Incidence and economic effects of ratoon stunting disease on the Queensland sugarcane industry : ASSCT peer-reviewed paper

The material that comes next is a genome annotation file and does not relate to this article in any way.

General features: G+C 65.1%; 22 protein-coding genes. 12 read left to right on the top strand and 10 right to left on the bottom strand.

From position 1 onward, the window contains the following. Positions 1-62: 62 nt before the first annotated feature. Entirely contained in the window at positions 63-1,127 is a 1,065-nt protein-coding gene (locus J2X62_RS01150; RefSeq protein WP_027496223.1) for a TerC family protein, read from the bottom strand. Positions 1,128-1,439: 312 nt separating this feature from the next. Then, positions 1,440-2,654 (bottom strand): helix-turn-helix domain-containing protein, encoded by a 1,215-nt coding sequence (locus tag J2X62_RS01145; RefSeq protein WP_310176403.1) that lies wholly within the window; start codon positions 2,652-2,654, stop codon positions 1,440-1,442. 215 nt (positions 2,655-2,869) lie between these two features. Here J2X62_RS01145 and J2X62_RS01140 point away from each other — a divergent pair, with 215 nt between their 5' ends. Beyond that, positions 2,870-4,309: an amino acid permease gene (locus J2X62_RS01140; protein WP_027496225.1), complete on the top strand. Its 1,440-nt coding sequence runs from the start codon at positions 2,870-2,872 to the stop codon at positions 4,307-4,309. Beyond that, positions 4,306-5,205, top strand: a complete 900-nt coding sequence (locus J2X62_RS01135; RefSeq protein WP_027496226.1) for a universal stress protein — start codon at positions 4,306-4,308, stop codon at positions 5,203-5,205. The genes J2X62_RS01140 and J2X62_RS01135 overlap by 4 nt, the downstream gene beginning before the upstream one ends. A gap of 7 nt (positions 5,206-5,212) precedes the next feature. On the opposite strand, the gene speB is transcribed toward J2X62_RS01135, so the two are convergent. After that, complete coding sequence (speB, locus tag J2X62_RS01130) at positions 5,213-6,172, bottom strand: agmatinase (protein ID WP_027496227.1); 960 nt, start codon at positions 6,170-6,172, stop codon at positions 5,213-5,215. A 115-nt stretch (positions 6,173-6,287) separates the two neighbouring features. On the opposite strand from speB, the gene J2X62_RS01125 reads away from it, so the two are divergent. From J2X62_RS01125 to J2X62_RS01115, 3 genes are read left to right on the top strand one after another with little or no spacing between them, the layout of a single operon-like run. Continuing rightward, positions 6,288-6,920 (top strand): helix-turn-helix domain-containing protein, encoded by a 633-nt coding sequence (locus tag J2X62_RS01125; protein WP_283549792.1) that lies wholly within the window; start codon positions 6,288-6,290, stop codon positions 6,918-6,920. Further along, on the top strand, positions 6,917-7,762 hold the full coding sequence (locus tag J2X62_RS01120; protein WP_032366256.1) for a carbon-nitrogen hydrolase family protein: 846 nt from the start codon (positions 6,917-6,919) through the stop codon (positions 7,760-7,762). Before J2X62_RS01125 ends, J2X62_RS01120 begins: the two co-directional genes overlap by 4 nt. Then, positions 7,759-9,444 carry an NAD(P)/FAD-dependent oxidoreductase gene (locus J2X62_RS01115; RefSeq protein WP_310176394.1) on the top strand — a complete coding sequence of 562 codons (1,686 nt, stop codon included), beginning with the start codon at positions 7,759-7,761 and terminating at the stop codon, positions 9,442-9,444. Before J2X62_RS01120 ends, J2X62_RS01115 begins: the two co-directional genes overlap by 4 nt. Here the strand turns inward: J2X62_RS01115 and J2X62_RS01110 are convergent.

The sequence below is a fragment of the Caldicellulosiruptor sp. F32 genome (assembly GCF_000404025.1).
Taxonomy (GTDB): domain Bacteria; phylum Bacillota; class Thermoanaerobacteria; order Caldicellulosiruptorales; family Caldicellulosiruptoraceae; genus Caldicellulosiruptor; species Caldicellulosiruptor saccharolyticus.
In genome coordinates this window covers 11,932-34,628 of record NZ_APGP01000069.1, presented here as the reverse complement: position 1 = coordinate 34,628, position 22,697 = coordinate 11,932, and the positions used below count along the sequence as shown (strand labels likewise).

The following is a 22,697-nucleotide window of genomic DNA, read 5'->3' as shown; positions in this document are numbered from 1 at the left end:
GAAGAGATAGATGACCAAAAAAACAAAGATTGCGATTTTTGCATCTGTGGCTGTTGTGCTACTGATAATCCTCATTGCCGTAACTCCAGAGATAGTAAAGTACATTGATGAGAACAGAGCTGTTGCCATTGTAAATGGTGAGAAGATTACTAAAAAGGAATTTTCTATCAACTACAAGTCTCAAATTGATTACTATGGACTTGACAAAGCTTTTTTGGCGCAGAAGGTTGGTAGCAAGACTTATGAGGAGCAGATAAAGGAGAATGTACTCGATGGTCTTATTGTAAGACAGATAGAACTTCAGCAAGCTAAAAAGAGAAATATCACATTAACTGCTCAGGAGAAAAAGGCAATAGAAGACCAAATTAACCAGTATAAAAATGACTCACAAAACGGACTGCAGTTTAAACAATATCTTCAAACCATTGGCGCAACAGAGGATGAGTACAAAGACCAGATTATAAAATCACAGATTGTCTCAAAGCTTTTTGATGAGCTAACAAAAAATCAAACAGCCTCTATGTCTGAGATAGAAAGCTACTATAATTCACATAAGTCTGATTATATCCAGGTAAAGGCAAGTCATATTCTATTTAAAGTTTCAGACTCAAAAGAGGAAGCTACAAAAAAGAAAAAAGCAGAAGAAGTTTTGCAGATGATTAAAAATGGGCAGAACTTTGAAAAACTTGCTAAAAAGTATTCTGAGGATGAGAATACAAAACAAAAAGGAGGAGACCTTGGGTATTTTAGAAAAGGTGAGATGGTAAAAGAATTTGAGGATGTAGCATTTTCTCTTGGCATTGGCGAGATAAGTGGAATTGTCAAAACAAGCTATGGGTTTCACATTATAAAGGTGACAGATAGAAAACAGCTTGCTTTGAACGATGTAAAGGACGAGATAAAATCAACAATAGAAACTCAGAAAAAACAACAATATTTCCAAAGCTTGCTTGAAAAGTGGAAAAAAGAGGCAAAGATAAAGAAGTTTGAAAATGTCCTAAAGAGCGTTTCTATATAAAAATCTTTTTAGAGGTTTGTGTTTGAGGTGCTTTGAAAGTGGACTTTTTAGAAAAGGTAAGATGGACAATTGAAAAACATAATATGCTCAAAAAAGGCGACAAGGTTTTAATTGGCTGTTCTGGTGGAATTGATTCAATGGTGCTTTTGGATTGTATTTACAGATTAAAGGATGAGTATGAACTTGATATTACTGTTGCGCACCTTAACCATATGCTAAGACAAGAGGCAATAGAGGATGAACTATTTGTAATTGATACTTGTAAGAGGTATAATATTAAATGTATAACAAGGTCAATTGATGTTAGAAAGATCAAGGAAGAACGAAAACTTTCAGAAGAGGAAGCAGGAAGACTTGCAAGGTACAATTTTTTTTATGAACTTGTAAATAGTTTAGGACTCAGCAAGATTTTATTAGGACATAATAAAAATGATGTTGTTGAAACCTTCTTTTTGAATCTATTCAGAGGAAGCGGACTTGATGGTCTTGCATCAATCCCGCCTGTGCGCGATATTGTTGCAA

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Ratoon stunting disease (RSD) has had a significant influence on productivity and profitability in the Australian sugarcane industry for at least the last 76 years. There have been few attempts to objectively quantify the incidence and economic influence of the disease across the industry. Most Cane Productivity Service (CPS) groups routinely monitor RSD in plant sources and, in some cases, in commercial crops. Surveys by 12 Queensland CPSs were conducted in 2017- 2020 with sampling of different proportions of commercial crops (5-25% of farms) in each region. The latest molecular technology was adopted to assay samples. RSD incidence varied between 0 and 60% in commercial crops and 0 and 41% in plant source inspections. The data suggest that implementation of the three pillars of RSD management (disease-free seed-cane, equipment sanitation and planting into fallow ground devoid of volunteers) were essential to minimise RSD incidence. Failure to adequately address any one of these pillars often compromised RSD management. An economic analysis suggested that RSD led to an annual loss of $25m in the study areas in the 2019 crop. This is significant, but it is unlikely to be the largest single disease constraint on productivity.